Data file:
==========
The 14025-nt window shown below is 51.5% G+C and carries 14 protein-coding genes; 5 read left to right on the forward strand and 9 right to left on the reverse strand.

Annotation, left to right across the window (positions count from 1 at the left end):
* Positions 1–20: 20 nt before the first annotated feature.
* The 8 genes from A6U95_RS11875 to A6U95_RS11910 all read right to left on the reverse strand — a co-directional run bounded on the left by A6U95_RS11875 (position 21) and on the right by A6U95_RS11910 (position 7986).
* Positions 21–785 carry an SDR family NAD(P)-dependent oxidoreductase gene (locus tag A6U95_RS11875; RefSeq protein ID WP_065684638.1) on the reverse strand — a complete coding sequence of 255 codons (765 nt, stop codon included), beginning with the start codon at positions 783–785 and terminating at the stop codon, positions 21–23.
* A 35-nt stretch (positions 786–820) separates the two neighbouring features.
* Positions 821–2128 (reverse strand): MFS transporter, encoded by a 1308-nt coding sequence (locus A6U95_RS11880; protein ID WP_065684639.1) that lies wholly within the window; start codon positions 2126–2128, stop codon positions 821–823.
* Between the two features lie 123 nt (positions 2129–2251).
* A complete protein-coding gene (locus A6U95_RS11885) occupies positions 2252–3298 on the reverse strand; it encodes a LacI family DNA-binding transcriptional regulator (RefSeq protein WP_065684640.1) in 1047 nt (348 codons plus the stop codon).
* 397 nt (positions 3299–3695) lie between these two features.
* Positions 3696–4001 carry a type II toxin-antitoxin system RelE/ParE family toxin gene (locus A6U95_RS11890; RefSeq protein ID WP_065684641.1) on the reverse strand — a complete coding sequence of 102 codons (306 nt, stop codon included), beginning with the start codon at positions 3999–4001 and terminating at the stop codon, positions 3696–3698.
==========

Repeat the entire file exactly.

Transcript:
The 14025-nt window shown below is 51.5% G+C and carries 14 protein-coding genes; 5 read left to right on the forward strand and 9 right to left on the reverse strand.

Annotation, left to right across the window (positions count from 1 at the left end):
* Positions 1–20: 20 nt before the first annotated feature.
* The 8 genes from A6U95_RS11875 to A6U95_RS11910 all read right to left on the reverse strand — a co-directional run bounded on the left by A6U95_RS11875 (position 21) and on the right by A6U95_RS11910 (position 7986).
* Positions 21–785 carry an SDR family NAD(P)-dependent oxidoreductase gene (locus tag A6U95_RS11875; RefSeq protein ID WP_065684638.1) on the reverse strand — a complete coding sequence of 255 codons (765 nt, stop codon included), beginning with the start codon at positions 783–785 and terminating at the stop codon, positions 21–23.
* A 35-nt stretch (positions 786–820) separates the two neighbouring features.
* Positions 821–2128 (reverse strand): MFS transporter, encoded by a 1308-nt coding sequence (locus A6U95_RS11880; protein ID WP_065684639.1) that lies wholly within the window; start codon positions 2126–2128, stop codon positions 821–823.
* Between the two features lie 123 nt (positions 2129–2251).
* A complete protein-coding gene (locus A6U95_RS11885) occupies positions 2252–3298 on the reverse strand; it encodes a LacI family DNA-binding transcriptional regulator (RefSeq protein WP_065684640.1) in 1047 nt (348 codons plus the stop codon).
* 397 nt (positions 3299–3695) lie between these two features.
* Positions 3696–4001 carry a type II toxin-antitoxin system RelE/ParE family toxin gene (locus A6U95_RS11890; RefSeq protein ID WP_065684641.1) on the reverse strand — a complete coding sequence of 102 codons (306 nt, stop codon included), beginning with the start codon at positions 3999–4001 and terminating at the stop codon, positions 3696–3698.